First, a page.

A lot of the lyrics on Amo — "to love" in Portuguese — concern recent travails in Sykes' love life, particularly the dissolution of his marriage after he discovered his wife was having an affair. "I think as humans, it's almost harder for us to accept that we've not seen the truth, than it is to accept that we did, so a lot of the time when you find out things like that, your first instinct isn't to be like, 'I'm gone, I'm leaving ya, goodbye.'" When his ex-wife was hospitalized after the revelation, he remained by her side.
Ultimately, he did move on, turning pain into catharsis in the form of Amo songs "Medicine," "Nihilist Blues," "In the Dark" and "Ouch."
"When love is fresh, you go through all these weird feelings: feeling sick or feeling you're on some kind of drug or starting to feel panicky or jealous or weird. I was hesitant to write an album about love, because I thought it was just so cliché, but it's not an emotion that we'll ever understand fully. Hate can be defined, you can kind of understand why you hate, but with love, it's such a weird thing."
He almost didn't get that catharsis, as he was worried about bothering current wife Alissa Salls, a Brazilian model he started dating shortly after his breakup and married in July 2017. She's been supportive of his decision to sing about it. It's not like he's exclusively been wallowing; he also penned an ode to their whirlwind romance, "Mother Tongue."
BMTH have grown with every album and evolved on their own terms, musically speaking, but they are aware of how bands who don't hew to their closely guarded genre boundaries get treated sometimes, something they address explicitly on Amo song "Heavy Metal." Not because it pulses with beatboxing from former Roots member Rahzel, but because it's a jokey song about turncoat fans who think music ain't shit if it isn't metal, complete with a cheekily brutal ending.
The band as a whole are thrilled to continue exploring possibilities beyond the Gothenburg melodic death metal that influenced early releases. Fish excitedly describes the grime beat that opens "Why You Gotta Kick Me When I'm Down?," pointing out the way that triplet-heavy rap flow in the verses builds tension, which releases via a chorus combining a trap beat and "doomy kind of stoner riff." Oh, and a bit in the second verse that he likens to Beyoncé.
Fish casts a wide net in general, comparing various parts of Amo to, at different times, Justin Timberlake, Calvin Harris, the Verve and Massive Attack.
They even recruited art pop artist Grimes for "Nihilist Blues." Fish reveals that she really showed off her producer chops with how she approached her contribution. Her interpretation and delivery of her lines was varied, plus she included a bunch of ambient backing tracks — all meticulously organized — including whispers, weird reversed sections and chopped-up bits, should they choose to deploy them.
Sykes and Fish are the electronic fans in the band; the latter cites house, garage, IDM, techno and "weird electronic" (in the form of Four Tet, Bonobo, Aphex Twin and Moderat) as influences. And Fish can prove his expertise in this area — this isn't a case of simply swapping breakdowns for breakbeats — he points out that "Nihilist Blues" takes the straight kicks of Berlin techno and darkens them with an industrial vibe.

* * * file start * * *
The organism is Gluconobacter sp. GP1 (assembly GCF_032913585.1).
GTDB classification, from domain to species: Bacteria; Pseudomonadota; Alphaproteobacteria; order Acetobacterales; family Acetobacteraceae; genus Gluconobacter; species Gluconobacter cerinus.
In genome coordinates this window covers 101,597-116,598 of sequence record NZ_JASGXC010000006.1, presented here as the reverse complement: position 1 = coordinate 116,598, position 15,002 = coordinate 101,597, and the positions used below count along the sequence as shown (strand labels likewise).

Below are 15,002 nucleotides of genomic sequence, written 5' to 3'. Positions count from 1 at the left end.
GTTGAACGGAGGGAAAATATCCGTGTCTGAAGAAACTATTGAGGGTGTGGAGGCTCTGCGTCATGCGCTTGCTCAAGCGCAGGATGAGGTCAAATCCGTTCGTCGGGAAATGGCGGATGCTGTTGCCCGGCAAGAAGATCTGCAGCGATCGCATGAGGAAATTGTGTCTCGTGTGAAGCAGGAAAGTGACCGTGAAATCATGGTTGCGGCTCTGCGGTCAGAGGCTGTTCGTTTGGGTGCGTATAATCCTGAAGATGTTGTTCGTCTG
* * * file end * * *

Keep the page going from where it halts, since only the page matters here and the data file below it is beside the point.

"In the second verse [of 'Nihilist Blues'] we had the idea that we could do almost what feels like a metal breakdown, something that just goes real bass-heavy, one note with reasonably fast rhythms that almost feels like what a metal breakdown would be, but just with 808s, so it's super clean. You get kind of a heavy feeling, almost like a drop with real drums, but it's not. That's an example of trying to do something that feels like something we would normally, but in a completely different way."
As their sound has evolved, so has their community. Back on 2008's Suicide Season, guest shouts came from their "core" community, like Architects and Deez Nuts. The 2010 followup expanded the styles of their guests — from electro-pop artist Lights to the varied vocalists of pop punks You Me at Six and chaotic metalcore band the Chariot — but remained connected to the Warped Tour scene. (Even Skrillex rose to prominence in post-hardcore act From First to Last.)
The time around, the goal for the three guest vocalists — Grimes, Rahzel and Cradle of Filth screecher Dani Filth — was to paint a picture of the album's diversity. Sure, they easily could have gotten peers on a track, but that wouldn't be fresh. As Fish explains, "We wanted it to feel different, otherworldly."
That was more or less their goal with the entire record. Sykes notes his favourite tracks include "Nihilist Blues" and "Fresh Bruises" — tracks where they're "taking rock in a completely different direction" and incorporating things he loves, but almost felt had no place in rock.
"We've done things that I've always wanted to do, but always been too scared or too worried about it failing. I think just blending all these elements together — I've always wanted to do a record that did everything, that had the heavy songs, that had the fully pop songs and had the experimental songs, all together. And I feel this is our best work in that regard."